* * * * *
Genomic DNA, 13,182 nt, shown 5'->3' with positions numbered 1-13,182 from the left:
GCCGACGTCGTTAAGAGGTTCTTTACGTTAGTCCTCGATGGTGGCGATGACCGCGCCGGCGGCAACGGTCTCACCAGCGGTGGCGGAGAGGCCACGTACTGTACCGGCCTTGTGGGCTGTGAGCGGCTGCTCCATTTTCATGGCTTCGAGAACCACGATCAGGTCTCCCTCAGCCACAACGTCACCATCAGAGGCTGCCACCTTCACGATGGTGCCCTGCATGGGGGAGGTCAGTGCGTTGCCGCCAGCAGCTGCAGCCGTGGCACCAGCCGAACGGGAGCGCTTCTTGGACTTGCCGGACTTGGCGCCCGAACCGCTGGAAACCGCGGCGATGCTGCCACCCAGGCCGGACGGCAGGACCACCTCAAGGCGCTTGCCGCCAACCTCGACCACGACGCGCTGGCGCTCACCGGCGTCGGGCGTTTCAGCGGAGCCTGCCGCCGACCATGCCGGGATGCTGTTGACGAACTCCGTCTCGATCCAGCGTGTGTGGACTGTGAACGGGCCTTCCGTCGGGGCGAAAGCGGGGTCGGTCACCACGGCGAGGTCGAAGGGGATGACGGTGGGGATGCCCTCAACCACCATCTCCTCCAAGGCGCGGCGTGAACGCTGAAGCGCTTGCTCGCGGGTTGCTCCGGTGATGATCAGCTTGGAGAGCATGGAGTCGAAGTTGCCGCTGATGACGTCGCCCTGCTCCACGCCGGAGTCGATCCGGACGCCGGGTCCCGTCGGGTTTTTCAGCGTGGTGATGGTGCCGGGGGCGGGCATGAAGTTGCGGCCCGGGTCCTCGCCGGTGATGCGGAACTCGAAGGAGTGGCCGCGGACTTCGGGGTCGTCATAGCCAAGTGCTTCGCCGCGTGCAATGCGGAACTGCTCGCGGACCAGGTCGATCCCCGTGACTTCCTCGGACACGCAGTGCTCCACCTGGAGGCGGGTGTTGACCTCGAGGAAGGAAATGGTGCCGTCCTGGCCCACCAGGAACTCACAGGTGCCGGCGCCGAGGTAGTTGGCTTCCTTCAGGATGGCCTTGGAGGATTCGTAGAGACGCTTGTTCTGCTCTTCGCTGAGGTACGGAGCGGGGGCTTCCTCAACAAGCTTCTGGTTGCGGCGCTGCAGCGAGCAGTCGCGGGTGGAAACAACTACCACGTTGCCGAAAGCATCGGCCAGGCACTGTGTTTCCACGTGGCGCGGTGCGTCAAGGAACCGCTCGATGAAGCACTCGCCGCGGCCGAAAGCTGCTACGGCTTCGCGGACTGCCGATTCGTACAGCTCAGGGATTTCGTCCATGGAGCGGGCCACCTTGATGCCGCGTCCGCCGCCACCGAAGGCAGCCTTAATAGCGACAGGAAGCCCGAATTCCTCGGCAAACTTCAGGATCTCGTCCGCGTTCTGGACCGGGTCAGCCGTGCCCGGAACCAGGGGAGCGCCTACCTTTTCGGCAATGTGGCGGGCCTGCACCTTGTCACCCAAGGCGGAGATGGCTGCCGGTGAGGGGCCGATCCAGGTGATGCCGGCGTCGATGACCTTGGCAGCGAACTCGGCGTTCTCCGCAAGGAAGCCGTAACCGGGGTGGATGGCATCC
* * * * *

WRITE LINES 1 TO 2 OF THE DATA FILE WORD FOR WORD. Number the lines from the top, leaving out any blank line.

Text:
Genomic DNA, 13,182 nt, shown 5'->3' with positions numbered 1-13,182 from the left:
GCCGACGTCGTTAAGAGGTTCTTTACGTTAGTCCTCGATGGTGGCGATGACCGCGCCGGCGGCAACGGTCTCACCAGCGGTGGCGGAGAGGCCACGTACTGTACCGGCCTTGTGGGCTGTGAGCGGCTGCTCCATTTTCATGGCTTCGAGAACCACGATCAGGTCTCCCTCAGCCACAACGTCACCATCAGAGGCTGCCACCTTCACGATGGTGCCCTGCATGGGGGAGGTCAGTGCGTTGCCGCCAGCAGCTGCAGCCGTGGCACCAGCCGAACGGGAGCGCTTCTTGGACTTGCCGGACTTGGCGCCCGAACCGCTGGAAACCGCGGCGATGCTGCCACCCAGGCCGGACGGCAGGACCACCTCAAGGCGCTTGCCGCCAACCTCGACCACGACGCGCTGGCGCTCACCGGCGTCGGGCGTTTCAGCGGAGCCTGCCGCCGACCATGCCGGGATGCTGTTGACGAACTCCGTCTCGATCCAGCGTGTGTGGACTGTGAACGGGCCTTCCGTCGGGGCGAAAGCGGGGTCGGTCACCACGGCGAGGTCGAAGGGGATGACGGTGGGGATGCCCTCAACCACCATCTCCTCCAAGGCGCGGCGTGAACGCTGAAGCGCTTGCTCGCGGGTTGCTCCGGTGATGATCAGCTTGGAGAGCATGGAGTCGAAGTTGCCGCTGATGACGTCGCCCTGCTCCACGCCGGAGTCGATCCGGACGCCGGGTCCCGTCGGGTTTTTCAGCGTGGTGATGGTGCCGGGGGCGGGCATGAAGTTGCGGCCCGGGTCCTCGCCGGTGATGCGGAACTCGAAGGAGTGGCCGCGGACTTCGGGGTCGTCATAGCCAAGTGCTTCGCCGCGTGCAATGCGGAACTGCTCGCGGACCAGGTCGATCCCCGTGACTTCCTCGGACACGCAGTGCTCCACCTGGAGGCGGGTGTTGACCTCGAGGAAGGAAATGGTGCCGTCCTGGCCCACCAGGAACTCACAGGTGCCGGCGCCGAGGTAGTTGGCTTCCTTCAGGATGGCCTTGGAGGATTCGTAGAGACGCTTGTTCTGCTCTTCGCTGAGGTACGGAGCGGGGGCTTCCTCAACAAGCTTCTGGTTGCGGCGCTGCAGCGAGCAGTCGCGGGTGGAAACAACTACCACGTTGCCGAAAGCATCGGCCAGGCACTGTGTTTCCACGTGGCGCGGTGCGTCAAGGAACCGCTCGATGAAGCACTCGCCGCGGCCGAAAGCTGCTACGGCTTCGCGGACTGCCGATTCGTACAGCTCAGGGATTTCGTCCATGGAGCGGGCCACCTTGATGCCGCGTCCGCCGCCACCGAAGGCAGCCTTAATAGCGACAGGAAGCCCGAATTCCTCGGCAAACTTCAGGATCTCGTCCGCGTTCTGGACCGGGTCAGCCGTGCCCGGAACCAGGGGAGCGCCTACCTTTTCGGCAATGTGGCGGGCCTGCACCTTGTCACCCAAGGCGGAGATGGCTGCCGGTGAGGGGCCGATCCAGGTGATGCCGGCGTCGATGACCTTGGCAGCGAACTCGGCGTTCTCCGCAAGGAAGCCGTAACCGGGGTGGATGGCATCC